Greenwich sheltered housing block set to be replaced by new council housing

Sam Manners House
Four in ten of the flats at Sam Manners House are empty (image: Google)

Greenwich Council signed off on its plans to build 750 new council homes last night – with a sheltered housing complex in east Greenwich set to be redeveloped as part of the scheme.

The council’s cabinet agreed the plans, which include starting 750 new council homes before 2022 along identifying sites for a further 300 homes for Meridian Home Start, the independent company it set up to provide homes at 65-80% market rent.

Documents prepared for the meeting revealed that one location, the former Thomas Tallis School site on Kidbrooke Park Road, could see up to 400 new homes.

Now councillors are planning to close Sam Manners House in Tuskar Street, Greenwich, and use that land for new council housing.

The building has 41 units, but 17 of them are empty and the council says it is increasingly difficult to let out the bedsits, 27 of which do not have their own bathrooms.

“The bedsit flats are small and poorly laid out with limited natural light in comparison with other sheltered schemes,” a report to be presented to another cabinet meeting, to be held next week, says.

While Greenwich had originally planned to refurbish Sam Manners House, it had found that it would be more costly to adapt to modern standards than first thought, and its 22 residents will be rehoused.

Home-building plans

The council is bidding for funds from London mayor Sadiq Khan for its home-building plans, and will also need to seek permission to increase the amount it can borrow against its existing housing stock by £139m.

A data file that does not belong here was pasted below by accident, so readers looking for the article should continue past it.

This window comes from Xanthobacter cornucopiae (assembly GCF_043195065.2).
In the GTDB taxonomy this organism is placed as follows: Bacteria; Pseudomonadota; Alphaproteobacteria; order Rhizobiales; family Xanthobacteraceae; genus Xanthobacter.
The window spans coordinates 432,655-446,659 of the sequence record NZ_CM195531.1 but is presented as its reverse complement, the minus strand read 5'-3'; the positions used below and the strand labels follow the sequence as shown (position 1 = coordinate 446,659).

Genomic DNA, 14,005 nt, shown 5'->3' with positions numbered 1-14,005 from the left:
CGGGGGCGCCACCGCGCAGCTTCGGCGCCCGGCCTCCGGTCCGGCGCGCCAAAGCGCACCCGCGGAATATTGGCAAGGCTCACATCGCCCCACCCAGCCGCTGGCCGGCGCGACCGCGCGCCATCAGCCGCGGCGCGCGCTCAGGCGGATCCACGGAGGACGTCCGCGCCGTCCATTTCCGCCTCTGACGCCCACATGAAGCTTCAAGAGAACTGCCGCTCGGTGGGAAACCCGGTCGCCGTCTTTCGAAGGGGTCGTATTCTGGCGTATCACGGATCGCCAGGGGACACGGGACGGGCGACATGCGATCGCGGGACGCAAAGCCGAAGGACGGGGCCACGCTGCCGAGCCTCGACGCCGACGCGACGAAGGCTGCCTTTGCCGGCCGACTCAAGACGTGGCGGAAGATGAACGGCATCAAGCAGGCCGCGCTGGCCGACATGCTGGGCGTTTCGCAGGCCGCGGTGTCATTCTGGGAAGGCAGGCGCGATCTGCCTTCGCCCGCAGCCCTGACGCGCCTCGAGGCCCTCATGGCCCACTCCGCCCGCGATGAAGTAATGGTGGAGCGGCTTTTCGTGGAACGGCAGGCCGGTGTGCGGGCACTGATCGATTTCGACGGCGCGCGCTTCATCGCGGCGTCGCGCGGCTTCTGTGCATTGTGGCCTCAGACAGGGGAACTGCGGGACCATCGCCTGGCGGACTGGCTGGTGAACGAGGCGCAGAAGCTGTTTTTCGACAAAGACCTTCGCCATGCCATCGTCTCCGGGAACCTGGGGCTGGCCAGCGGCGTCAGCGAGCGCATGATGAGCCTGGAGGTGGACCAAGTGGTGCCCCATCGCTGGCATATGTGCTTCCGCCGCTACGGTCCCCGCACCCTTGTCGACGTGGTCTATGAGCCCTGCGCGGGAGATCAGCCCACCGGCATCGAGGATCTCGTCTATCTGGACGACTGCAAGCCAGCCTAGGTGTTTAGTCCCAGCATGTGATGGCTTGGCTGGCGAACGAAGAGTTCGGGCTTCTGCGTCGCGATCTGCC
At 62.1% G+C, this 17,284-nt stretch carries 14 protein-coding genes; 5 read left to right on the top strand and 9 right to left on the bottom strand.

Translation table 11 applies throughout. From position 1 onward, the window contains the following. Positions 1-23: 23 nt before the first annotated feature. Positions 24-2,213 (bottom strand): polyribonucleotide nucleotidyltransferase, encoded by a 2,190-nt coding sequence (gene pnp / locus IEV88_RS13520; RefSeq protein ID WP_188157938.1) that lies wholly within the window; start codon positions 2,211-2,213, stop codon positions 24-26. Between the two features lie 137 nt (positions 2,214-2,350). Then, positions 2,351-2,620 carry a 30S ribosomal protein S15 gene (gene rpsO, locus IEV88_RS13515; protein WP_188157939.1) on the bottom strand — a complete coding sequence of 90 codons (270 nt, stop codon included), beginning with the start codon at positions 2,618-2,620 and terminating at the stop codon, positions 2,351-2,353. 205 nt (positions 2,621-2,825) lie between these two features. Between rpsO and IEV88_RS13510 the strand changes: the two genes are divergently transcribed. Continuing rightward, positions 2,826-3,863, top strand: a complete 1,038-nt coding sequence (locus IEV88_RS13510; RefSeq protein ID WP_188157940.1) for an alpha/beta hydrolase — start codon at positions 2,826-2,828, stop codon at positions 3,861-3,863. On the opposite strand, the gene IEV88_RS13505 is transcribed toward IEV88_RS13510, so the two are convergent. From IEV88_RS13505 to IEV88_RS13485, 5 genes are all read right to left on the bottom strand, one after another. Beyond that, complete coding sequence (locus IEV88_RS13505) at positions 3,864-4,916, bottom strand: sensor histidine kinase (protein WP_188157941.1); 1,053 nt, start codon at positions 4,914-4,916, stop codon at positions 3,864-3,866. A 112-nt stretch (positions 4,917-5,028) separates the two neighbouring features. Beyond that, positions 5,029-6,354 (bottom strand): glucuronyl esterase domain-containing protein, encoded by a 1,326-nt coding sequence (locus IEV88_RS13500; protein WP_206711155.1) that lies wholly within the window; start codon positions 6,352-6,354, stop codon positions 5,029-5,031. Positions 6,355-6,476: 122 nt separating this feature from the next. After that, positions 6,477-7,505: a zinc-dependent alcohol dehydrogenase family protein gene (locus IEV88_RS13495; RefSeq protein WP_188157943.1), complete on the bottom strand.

If the bid is unsuccessful, the council will consider using the Sam Manners site for temporary accommodation.

Despite controversy over Greenwich’s housing policies sparked by plans to sell land on estates to private firm Pocket Living, cabinet member Kirby’s new housing plans were confirmed in front of a near-empty public gallery.

Proposals also include exploring setting up two community land trusts – non-profit providers owned by the community – to supply more homes, as well as a commitment to co-operative housing and stepping up work with housing associations.

Kirby said the council also wants to work with other providers for housing that is accessible to local people on low and moderate incomes.

“This is our attempt to intervene in a private rented market which is failing local people,” he said.

“We can’t take a laissez-faire attitude to that, we have to intervene in a market that is failing.”

Leader Danny Thorpe said the council was still waiting for details of plans announced by Prime Minister Theresa May last week to lift borrowing restrictions so councils could build more homes.

Kirby added: “The lifting of the cap – if it happens, and it’s a big ‘if’, still – is just one piece of the jigsaw puzzle that has to be completed if they want councils to actually deliver homes.”

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